October 8, 1040
Issue number: 1
Murder and Treason!
Early ‘tis morning, a cry of shout could be heard from the chambers in Inverness as the alarm bell rang. “Up, up, and see the great doom’s image” an anguished yelp ran out. “Our royal master’s murdered!”
On Tuesday, October 8, 1040, the cold-blooded murder of our beloved king took place. The night had been unruly; th’wind strong. I heard i’th’air, strange screams of death and prophesying with accents terrible of dire combustion and confused events; th’king’s death. By whom you may ask? Well, actually by the king’s own guard, as it seemed. Their hands and faces were all covered with blood, so were their daggers which, unwiped, was found upon their pillows. Macbeth, having found the daggers, killed the two before they could escape. His defence for killing them were that:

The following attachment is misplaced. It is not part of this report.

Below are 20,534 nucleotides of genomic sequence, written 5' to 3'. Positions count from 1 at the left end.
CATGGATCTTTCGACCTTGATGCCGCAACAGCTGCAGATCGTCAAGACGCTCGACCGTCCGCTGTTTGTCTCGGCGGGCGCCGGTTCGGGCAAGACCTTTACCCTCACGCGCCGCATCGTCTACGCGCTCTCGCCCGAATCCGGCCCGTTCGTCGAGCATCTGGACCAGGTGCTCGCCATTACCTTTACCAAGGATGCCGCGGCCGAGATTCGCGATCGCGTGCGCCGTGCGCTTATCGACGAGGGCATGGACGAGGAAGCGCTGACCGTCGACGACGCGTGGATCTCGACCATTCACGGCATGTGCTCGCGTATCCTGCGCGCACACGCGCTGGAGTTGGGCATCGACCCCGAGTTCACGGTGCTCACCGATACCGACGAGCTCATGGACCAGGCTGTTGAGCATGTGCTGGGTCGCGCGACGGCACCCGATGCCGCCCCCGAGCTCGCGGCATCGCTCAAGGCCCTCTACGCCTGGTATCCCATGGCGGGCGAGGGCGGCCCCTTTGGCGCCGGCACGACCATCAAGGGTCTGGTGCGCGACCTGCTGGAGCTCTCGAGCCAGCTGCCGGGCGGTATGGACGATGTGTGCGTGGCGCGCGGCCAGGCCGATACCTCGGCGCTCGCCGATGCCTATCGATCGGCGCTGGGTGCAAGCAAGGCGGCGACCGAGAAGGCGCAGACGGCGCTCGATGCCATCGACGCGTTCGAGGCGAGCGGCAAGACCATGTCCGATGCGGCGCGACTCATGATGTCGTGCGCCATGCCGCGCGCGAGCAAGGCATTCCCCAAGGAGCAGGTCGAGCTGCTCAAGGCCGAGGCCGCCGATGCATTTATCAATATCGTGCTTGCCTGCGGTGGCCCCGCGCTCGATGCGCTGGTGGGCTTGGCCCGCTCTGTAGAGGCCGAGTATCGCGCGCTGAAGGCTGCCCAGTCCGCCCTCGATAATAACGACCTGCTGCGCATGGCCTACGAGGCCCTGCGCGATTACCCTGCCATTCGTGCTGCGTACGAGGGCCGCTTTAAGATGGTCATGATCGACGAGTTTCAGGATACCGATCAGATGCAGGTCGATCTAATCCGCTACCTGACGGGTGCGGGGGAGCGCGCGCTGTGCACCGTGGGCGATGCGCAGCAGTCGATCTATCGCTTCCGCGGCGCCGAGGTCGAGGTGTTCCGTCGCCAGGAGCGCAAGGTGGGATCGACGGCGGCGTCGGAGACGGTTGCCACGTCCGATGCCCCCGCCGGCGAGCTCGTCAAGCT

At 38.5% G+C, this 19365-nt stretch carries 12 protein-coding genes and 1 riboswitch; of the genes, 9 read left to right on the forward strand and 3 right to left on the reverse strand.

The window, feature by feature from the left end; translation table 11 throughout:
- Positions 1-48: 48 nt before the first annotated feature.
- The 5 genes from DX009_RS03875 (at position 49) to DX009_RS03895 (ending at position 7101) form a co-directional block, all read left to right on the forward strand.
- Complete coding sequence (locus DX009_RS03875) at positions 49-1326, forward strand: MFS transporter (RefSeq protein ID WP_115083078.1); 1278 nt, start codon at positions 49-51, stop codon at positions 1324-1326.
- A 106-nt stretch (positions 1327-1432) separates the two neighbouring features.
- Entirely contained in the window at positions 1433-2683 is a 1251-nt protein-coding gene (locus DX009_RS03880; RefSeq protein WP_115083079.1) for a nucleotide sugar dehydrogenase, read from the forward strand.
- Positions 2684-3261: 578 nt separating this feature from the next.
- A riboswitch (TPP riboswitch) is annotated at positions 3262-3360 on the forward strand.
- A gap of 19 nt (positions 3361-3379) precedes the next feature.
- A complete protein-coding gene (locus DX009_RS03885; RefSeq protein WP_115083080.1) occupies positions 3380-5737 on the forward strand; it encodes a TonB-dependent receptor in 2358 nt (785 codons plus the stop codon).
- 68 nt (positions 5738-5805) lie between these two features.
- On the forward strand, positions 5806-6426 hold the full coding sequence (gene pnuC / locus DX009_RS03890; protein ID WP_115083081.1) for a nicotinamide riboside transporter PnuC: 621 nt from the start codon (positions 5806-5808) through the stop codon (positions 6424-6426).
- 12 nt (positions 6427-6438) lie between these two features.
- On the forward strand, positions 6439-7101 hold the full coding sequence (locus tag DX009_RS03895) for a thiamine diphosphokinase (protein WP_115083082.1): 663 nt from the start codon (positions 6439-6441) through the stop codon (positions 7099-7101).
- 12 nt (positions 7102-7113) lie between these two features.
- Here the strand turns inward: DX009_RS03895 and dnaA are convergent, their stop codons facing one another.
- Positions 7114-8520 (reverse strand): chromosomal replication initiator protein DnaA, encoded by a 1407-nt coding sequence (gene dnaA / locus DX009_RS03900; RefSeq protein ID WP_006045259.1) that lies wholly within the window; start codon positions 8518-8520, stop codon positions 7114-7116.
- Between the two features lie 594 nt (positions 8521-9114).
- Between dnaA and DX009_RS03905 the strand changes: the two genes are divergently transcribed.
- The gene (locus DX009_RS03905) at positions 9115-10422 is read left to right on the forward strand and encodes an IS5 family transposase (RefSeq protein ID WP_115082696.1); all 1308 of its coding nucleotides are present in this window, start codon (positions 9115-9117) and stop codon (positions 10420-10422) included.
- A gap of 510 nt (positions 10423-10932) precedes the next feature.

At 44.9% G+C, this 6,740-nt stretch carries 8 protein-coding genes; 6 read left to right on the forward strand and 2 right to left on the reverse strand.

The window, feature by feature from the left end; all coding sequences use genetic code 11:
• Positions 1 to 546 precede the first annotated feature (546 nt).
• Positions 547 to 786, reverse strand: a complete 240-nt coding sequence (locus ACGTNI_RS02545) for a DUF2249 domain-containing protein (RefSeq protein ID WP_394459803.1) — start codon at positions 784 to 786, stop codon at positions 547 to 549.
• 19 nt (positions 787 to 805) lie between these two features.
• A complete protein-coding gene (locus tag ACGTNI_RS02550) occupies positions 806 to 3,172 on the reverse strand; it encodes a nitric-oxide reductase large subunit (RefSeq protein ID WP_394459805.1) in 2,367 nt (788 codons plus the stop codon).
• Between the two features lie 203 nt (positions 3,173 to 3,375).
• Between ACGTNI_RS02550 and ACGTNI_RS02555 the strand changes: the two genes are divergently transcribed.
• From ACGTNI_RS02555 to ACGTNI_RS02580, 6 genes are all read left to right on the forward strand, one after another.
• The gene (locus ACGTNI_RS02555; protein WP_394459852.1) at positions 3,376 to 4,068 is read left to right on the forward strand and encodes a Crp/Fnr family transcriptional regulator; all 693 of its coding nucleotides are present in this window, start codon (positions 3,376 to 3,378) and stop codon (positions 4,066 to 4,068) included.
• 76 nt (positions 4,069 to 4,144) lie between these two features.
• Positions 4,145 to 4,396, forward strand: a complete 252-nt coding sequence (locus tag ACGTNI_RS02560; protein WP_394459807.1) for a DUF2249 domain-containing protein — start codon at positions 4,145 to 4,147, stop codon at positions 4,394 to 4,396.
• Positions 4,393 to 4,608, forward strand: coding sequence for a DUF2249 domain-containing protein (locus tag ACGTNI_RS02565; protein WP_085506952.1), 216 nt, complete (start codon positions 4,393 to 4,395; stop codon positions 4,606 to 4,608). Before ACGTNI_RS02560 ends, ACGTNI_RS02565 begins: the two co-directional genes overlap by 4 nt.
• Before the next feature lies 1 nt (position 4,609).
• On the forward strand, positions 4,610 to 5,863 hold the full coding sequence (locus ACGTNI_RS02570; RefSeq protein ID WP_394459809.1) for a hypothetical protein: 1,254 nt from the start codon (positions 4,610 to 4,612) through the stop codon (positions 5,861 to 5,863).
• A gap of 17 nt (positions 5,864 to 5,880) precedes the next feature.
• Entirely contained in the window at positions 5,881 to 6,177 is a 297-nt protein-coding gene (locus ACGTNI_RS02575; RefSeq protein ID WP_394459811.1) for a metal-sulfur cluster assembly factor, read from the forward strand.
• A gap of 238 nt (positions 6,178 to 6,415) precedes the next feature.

There lay Duncan, his blood and his gashed stabs over his body, while here the murderers were, caught red-handed; their dagger the proof.
The next most shocking thing that took place was the disappearance of th’king’s two sons, Malcolm and Dunalbain. They stole away and fled, which puts upon them suspicion of the murder. They may even have been behind the death of th’king. They bribed the guards to kill th’king, and then fled th’country.
With th’disappearance of kind Duncan’s two sons, th’throne is empty. Therefore Macbeth is to be named th’thane of Scotland, where he will go to Scone to be
£1.50 WHERE SOLD
Macbeth, soon to be the Thane of Scotland
crowned. Th’throne has to be filled quickly so greedy ambition that will destroy th’rone would not take over th’country.
King Duncan is to be buried tomorrow. He will be carried to Colmkill, the sacred storehouse of his predecessors and guardian of their bones.
Rest in peace